The introduction of the magnetic, gobby Holton fatally unbalances the film, with the London actor dominating every scene he's in. Car-jacking, shop window-smashing Ken is also a conduit for Poliakoff to explore the seamier face of the late 1970s, where entropy is the disorder of the day, teens meander lifelessly in their death discos, and past their sell-by-date punks straggle blankly through the chaos.

Everywhere, everyone is bored beyond belief, ripped from their emotional moorings. Detective Ritchie, too, can barely summon up the effort to spend a few quality moments with his wife (familiar face Geraldine James). The only illumination comes from ghastly neon strobes spearing the night, as surveillance cameras keep a dispassionate, Orwellian watch over all, the sense of voyeurism heightened by the ubiquitous television sets beaming out images of cops and robbers, a banal parallel of the events being played out on the streets for real.

Ideally, Bloody Kids would be scored exclusively by Joy Division - the entirety of 1979's 'Unknown Pleasures' should more than suffice (It would certainly be preferable to the bizarrely inappropriate one by the film's composer George Fenton, which resembles something out of a Django western and was oddly nominated for a BAFTA.) Poliakoff is so concerned to ladle on the nihilism with a black-handled trowel that the boys' central dilemma - actually more troubling and worthy of exploration than this latter-day Bosch vision - soon falls by the wayside.

Nevertheless, the two young leads are excellent, Thomas in particular. Easily the more damaged of the pair (in both senses), Leo's a smart, golden-haired cherub with the chilly, unblinking gaze of a Great White, his casual defacing of his school corridor with a marker pen (indelible, he blithely assures a teacher) being symptomatic of his utter disdain for authority. "You seem to seep into every corner of the school," the teacher tells him, "like the smells from a cafeteria."

More uncomfortably, in Leo and Mike we might also see future echoes of two other emotionally damaged boys who, like our juvenile screen pair, were also once picked up on a CCTV camera, leading a trusting toddler through a shopping centre.

Was the above review useful to you?

2 out of 3 people found the following review useful:

Brilliant, under-appreciated film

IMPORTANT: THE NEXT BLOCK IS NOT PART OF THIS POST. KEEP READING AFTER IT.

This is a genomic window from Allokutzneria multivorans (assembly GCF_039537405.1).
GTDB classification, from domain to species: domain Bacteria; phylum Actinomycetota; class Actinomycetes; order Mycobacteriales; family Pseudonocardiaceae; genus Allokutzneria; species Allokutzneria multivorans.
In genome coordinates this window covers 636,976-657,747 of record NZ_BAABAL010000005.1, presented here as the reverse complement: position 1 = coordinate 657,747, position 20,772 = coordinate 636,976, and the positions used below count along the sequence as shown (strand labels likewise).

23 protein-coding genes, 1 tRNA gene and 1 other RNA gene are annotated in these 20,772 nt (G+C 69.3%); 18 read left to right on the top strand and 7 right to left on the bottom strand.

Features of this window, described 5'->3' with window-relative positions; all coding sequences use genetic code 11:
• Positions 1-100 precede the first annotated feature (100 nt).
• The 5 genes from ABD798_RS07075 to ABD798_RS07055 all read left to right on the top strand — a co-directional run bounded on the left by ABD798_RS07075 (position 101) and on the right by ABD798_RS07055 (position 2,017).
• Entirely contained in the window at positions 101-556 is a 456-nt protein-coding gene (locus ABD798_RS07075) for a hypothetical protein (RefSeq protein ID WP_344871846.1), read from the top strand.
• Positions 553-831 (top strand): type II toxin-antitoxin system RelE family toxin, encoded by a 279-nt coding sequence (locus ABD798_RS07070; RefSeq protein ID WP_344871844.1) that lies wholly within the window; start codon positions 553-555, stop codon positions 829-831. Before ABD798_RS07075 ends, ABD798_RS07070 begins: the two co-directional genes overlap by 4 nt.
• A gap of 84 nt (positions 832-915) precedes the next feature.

9/10
Author: Simon Clarke from New Zealand
31 July 2008

This little-seen and under-appreciated film accurately captures the bleakness and alienation of youth like few other films succeed in doing. It was shown on New Zealand television about 20 years ago and I've never had a chance to see it again. But I remember great direction, music, and atmosphere. Takes its place among the late-70s/early 80s British classics, the quality of which seems to be gone forever - see Meantime, Made in Britain, and anything in that period by Mike Leigh. To think that this was made by Stephen Frears who now gives us dreck like Mrs Henderson and The Queen is truly dispiriting.

Was the above review useful to you?

8 out of 15 people found the following review useful:

Early signs of greatness by the two Stephens

7/10
Author: ian_harris from London, England
17 February 2003

Poliakoff (writer) and Frears (director) both have a fascination for the darker corners of urban life that most of us never see. Bloody Kids is early work for both of these great masters and has the rough edges one might expect from youthful experimentation. But this piece demonstrates the pace, momentum and lyrical qualities that Poliakoff can create and amazing visual imagery by Frears. Some of the work is reminiscent of A Clockwork Orange, but this piece has a quite unique presence of its own which I found both haunting and gripping.

Not the greatest work by either Stephen, but early signs of greatness and certainly worth a look.

Was the above review useful to you?

Just how much can you fit in one evening?!

6/10
Author: Rich Wright
13 November 2013

A lot of young lads have their fair share of monkey shines growing up, though perhaps nothing quite on this scale. An 11 year old future psychopath somehow convinces his naive buddy to pretend to stab him outside a football stadium during a packed match, while dropping a fake blood pack to make it look real. Only, the mad one forces his gentler friend to push the knife in for real, so it quickly ceases to become a game, especially when it emerges the 'victim' is planning to set up his mate as some kind of junior Norman Bates. With friends like this, who needs enemies, eh?